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Forces Of Love Essay

1568 words - 7 pages

In the novel, “The Great Gatsby”, F. Scott Fitzgerald used social values, personal assumptions and denial to influence the choices Gatsby and Daisy made surrounding their relationship. Setting the novel during the 1920’s, Fitzgerald was able to incorporate historical events, like Prohibition and World War I, into his story. He was also able to incorporate the dramatic changes in thinking and socially acceptable behavior of this time. Frederick Lewis Allen described this period between WWI and the notorious stock-market crash as a “revolution in manners and morals” (The 1920s), which Fitzgerald describes throughout his book. With the end of WWI, the nation entered a time known as ...view middle of the document...

Meeting Daisy only reinforced this stigma and his need for wealth. Daisy’s born wealth made Gatsby feel the need for social status to be a worthy suitor. His hunger to provide Daisy with the life style she had always known consumed him from that point on.
Daisy also let social stigmas influence her actions. Although, many women chose not to marry right away and Daisy clearly loved Gatsby, she gave into the Victorian ideals and married Tom to have a traditional provider. Media of this time endorsed the idea a woman’s economic security and social status was linked to the success of their marriage (Benner). Even with the new opportunities in education and the workforce, marriage still held a high priority with many women and could explain why Daisy decided to move on (Benner). These decisions set Gatsby and Daisy on a downward spiral of heartache and sacrifices.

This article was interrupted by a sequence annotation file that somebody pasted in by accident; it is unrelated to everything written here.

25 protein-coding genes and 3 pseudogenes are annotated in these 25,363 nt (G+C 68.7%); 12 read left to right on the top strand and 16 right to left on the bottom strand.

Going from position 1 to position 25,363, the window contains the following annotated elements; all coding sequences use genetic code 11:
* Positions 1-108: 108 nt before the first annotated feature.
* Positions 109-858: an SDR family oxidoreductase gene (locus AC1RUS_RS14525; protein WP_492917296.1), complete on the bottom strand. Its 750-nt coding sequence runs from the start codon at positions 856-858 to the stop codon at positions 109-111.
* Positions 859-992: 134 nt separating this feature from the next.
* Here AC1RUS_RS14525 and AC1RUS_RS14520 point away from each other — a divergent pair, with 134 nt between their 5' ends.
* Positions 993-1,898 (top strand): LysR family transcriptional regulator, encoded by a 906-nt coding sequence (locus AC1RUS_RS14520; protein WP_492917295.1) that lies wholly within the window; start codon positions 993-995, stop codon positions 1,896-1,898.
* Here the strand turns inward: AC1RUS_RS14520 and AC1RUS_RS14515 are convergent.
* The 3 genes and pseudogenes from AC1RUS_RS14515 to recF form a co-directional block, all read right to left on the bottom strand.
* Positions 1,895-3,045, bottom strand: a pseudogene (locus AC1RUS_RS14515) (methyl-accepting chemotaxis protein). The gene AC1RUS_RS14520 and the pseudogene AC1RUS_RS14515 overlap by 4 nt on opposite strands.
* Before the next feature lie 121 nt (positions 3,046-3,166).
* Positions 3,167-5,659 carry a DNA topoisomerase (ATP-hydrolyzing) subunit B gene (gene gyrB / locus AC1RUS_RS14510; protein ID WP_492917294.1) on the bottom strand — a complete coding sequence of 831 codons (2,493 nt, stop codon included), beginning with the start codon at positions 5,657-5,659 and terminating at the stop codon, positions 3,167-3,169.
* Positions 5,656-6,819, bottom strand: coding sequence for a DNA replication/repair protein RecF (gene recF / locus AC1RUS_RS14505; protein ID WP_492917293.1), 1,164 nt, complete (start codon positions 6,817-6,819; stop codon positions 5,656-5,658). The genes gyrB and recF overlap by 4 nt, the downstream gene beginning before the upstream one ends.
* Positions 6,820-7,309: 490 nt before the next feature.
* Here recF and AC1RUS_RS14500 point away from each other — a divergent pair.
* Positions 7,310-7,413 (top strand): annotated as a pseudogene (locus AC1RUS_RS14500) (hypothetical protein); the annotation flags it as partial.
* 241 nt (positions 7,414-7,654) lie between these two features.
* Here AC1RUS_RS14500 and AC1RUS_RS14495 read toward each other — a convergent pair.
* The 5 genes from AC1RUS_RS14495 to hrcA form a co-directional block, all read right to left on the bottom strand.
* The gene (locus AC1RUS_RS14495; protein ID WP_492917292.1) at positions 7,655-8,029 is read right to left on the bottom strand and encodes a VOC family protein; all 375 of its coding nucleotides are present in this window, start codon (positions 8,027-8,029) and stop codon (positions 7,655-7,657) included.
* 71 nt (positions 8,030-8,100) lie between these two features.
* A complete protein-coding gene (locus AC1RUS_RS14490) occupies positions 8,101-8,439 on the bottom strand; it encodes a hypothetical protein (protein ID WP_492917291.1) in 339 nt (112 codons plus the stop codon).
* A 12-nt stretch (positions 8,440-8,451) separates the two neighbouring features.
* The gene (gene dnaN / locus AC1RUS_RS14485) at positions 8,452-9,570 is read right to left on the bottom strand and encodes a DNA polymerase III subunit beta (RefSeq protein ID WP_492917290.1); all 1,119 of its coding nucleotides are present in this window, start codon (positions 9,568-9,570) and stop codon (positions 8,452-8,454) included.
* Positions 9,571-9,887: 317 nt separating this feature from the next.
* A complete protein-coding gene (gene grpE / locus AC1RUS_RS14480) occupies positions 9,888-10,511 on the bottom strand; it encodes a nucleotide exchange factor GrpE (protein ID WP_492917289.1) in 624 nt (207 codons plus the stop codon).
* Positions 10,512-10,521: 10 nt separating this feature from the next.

After meeting Daisy, Gatsby spent the next five years accumulating wealth and stature in an effort to impress her. He stayed connected to her through the media reports and newspaper clippings he collected, while never truly knowing her. His personal assumptions form an idea of who Daisy had become and the loyalty of her love that would reunite them. He never stops to fathom the possibility of Daisy’s bond to Tom after their years of marriage. In an effort to win Daisy, Gatsby sacrificed any chance he had of moving on and having a healthy relationship with someone else. His unrealistic expectation for her to have feelings for him alone only demonstrated his lack of understanding towards Daisy’s situation. Gatsby’s biggest problem was that he had fell in love with his own preconceived idea of Daisy that she could not even live up too.
At the same time, Daisy had not only sacrificed her chance to marry for love by marrying Tom, she had committed to a marriage full of adultery. Tom repeatedly cheated on her and made little effort to hide it. The burden of their relationship weighted on Daisy and her outlook on life changed over time. She believed it was better for a women to act oblivious, as she hoped for her daughter, “… the best thing a girl can be in this world, a beautiful little fool” (Fitzgerald 1.17). She embraced the value of wealth and social status over love and faithfulness and accepted the state of her marriage. Until she stood face to face with Gatsby in Nick’s living room, she assumed her relationship with Gatsby was only a memory. In that moment, Daisy made an assumption that would change her image of Gatsby forever. She assumed that after dedicating his every move to her, he would be able to understand and accept that over time she had developed feelings for another man.
Once the affair with Gatsby began, part of Daisy relished the moments that she had only known in dreams. She found her peak of happiness in denial. She denied the reality that she was not committed to Gatsby in the same way he was to her. She denied the fact that she not only...

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